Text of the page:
4. The deadline is the first of the month AT LEAST ONE, PREFERABLY TWO MONTHS in advance. For example, we need to receive an article for the January issue by December 1st, hopefully November 1st. We may possibly take work closer to the publication date, so email to ask if you are working on something but won’t have it by the two-month deadline… but the FINAL deadline is the first of the month prior to publication. We will give priority to those articles submitted earliest, all things being equal.

Upcoming Themes

December 2017: Building Community. Looking back and ahead for the lessons of the year.

January 2018: Women Minding Their Own Business.  Our annual look at entrepreneurs in WNC.  Some topics we want to read about:  What if you make more than your mate?  Why the Asheville area is a mecca for women entrepreneurs?  This issue features a several-page section of profiles of WNC businesswomen.  Contact one of our ad account managers to learn more!

February 2018: The Love Issue.  How to build a family?  What is family to you?  We all fight at times; how to be fair in the midst.  How do you do conscious parenting?

March 2018: Spring Detox IssueCleaning up your body, your house, your community.  We want to hear about how you detox, organize, clear your space and mind.  Ways to make our communities more sustainable:  what things can we each do?

April 2018: The Great Outdoors:  Near and FarGet moving: Local places to get outside; upcoming beer fests; time to get ready for camp; farms, farmers’ markets and schools.

May 2018: Our Mothers Our SelvesAre we destined to repeat the past?  Heredity and our health.  Mother’s Day Gift Guide section and more.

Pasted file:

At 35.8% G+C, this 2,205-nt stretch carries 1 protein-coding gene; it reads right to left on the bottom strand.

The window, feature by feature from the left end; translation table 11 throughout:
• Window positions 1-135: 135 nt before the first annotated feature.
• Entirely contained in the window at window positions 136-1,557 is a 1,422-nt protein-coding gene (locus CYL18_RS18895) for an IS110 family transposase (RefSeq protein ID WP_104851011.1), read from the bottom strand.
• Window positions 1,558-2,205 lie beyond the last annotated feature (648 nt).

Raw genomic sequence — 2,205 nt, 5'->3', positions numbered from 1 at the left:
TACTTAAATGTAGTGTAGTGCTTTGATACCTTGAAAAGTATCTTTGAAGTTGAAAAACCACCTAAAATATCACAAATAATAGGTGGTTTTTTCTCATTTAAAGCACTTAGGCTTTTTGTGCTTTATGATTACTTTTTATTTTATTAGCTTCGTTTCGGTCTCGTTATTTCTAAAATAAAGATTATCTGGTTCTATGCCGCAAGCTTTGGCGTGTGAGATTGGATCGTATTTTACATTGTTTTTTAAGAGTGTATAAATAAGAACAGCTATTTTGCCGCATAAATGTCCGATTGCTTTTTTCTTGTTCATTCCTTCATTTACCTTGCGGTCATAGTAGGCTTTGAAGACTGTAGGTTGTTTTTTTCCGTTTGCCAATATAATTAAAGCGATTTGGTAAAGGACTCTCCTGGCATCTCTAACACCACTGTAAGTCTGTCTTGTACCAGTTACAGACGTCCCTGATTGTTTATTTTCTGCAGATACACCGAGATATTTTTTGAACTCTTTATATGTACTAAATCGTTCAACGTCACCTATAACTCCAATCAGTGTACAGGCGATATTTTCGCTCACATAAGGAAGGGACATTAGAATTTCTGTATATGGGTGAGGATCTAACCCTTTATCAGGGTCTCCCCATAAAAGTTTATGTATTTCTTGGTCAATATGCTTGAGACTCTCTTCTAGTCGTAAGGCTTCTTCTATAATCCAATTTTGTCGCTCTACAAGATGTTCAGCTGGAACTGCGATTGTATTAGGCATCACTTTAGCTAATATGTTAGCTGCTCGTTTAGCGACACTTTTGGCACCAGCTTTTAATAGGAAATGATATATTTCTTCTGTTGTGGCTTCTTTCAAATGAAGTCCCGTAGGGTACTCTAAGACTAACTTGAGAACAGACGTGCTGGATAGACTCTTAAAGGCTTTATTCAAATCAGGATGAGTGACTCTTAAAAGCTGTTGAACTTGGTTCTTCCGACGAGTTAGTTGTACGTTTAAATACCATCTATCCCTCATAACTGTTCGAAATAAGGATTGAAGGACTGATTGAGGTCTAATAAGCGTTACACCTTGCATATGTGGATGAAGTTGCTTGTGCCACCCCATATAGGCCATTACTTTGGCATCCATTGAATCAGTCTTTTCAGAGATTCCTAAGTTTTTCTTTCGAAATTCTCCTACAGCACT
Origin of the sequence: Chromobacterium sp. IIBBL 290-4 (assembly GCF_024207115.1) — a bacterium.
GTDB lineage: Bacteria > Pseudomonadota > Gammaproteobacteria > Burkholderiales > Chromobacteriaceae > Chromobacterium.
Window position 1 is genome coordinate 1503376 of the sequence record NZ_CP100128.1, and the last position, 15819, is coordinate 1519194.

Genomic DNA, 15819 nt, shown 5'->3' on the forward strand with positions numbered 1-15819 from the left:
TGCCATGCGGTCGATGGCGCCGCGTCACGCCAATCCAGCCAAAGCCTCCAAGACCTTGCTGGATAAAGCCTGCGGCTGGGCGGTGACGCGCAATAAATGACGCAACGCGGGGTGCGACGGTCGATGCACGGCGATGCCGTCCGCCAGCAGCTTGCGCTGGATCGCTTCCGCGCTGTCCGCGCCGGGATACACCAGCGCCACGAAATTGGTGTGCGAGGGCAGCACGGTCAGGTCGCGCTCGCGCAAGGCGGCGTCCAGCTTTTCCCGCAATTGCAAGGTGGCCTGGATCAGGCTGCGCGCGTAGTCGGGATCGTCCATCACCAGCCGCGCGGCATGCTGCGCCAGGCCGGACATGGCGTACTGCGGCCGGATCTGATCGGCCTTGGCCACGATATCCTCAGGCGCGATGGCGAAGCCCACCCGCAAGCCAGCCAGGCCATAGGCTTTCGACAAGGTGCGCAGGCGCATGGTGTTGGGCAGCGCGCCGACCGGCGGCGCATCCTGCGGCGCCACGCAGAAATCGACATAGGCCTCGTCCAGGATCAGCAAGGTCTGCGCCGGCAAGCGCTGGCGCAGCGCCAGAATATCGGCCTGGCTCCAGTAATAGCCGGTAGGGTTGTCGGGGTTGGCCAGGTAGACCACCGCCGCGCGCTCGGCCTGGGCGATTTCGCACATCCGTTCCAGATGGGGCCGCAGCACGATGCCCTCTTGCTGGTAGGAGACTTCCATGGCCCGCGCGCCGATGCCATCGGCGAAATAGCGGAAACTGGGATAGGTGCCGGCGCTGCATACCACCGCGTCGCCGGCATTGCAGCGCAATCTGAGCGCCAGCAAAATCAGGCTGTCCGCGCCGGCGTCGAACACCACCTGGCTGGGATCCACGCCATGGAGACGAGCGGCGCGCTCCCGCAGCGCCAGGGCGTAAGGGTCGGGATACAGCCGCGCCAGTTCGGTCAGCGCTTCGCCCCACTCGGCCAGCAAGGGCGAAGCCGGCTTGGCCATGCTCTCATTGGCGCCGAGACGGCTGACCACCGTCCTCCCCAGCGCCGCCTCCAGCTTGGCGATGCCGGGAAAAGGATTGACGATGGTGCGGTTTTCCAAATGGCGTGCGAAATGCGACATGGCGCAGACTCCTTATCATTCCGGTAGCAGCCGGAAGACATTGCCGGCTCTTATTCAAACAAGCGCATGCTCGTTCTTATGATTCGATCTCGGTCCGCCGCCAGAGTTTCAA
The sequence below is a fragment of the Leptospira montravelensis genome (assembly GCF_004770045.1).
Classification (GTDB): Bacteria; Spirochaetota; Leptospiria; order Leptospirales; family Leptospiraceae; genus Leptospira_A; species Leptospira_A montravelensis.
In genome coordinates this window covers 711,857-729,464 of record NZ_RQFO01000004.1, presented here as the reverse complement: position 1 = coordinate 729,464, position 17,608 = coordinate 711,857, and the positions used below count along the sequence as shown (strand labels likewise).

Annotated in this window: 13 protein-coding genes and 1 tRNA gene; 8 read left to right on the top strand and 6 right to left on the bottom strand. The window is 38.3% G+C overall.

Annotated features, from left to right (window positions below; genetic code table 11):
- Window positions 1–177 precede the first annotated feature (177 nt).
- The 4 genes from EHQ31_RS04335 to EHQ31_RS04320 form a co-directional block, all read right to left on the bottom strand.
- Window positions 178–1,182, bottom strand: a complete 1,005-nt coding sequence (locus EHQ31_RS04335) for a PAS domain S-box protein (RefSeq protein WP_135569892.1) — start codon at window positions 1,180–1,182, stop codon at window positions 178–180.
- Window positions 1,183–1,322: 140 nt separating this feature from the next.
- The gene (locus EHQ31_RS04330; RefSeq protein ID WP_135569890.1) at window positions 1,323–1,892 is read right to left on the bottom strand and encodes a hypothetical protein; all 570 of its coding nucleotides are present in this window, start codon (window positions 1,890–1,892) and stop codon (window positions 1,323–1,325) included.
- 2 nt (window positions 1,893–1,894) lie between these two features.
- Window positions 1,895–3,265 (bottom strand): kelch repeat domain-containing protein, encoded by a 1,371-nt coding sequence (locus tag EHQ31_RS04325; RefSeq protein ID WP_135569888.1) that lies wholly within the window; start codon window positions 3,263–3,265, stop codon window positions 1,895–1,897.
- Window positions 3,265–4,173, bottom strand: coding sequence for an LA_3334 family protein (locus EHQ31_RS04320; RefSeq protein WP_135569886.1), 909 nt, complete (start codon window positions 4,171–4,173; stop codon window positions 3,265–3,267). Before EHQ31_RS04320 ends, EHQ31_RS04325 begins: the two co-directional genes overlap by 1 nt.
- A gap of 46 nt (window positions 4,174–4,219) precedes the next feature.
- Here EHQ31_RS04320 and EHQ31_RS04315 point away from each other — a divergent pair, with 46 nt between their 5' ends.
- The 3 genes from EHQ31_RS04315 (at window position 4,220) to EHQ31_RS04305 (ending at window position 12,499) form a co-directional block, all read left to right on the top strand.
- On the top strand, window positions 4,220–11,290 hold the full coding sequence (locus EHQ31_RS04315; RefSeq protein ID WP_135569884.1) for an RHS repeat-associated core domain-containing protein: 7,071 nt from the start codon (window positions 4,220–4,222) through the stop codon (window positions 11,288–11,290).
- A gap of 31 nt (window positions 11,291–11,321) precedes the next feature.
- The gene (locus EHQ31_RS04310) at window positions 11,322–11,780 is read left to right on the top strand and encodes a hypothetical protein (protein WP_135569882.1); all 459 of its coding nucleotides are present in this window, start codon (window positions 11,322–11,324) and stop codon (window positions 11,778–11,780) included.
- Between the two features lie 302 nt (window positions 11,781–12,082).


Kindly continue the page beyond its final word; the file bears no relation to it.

June 2018: Our Annual Y-Chromosome Issue: all about menWe want some essays on becoming a father for the first time; being a mother to boys; how to help your male partner stay fit.

July 2018: Life/Work Balance: How To Find It!  What ways have you found to thrive in the midst of your busy life?  And let’s talk about Christmas… yes, in July!  Is it ever too early to start making your list?

August 2018: Improvisational Living:  What Is It?  Tell us about ways you “improvise” in your life: from recycling, upcycling to bargain shopping, to becoming self-employed.  How do you to it?

September 2018: Finding Your Way Here.  We want to hear about your journey to these beautiful Blue Ridge/Smoky/Appalachian Mountains.  Why.  How.  What have you learned from the process?

October 2018: Women’s Health.  Our annual issue of resources, ideas, experiences and more to support your ongoing well-being.

November 2018: Building Community.  Ways we all can create diversity, inclusivity, support and empowerment in our lives.

December 2018: Gratitude and Forgiveness.  Ever and increasingly important tasks as we grow throughout out lives.  Ways to forgive even if you can’t forget.  Daily gratitude practices.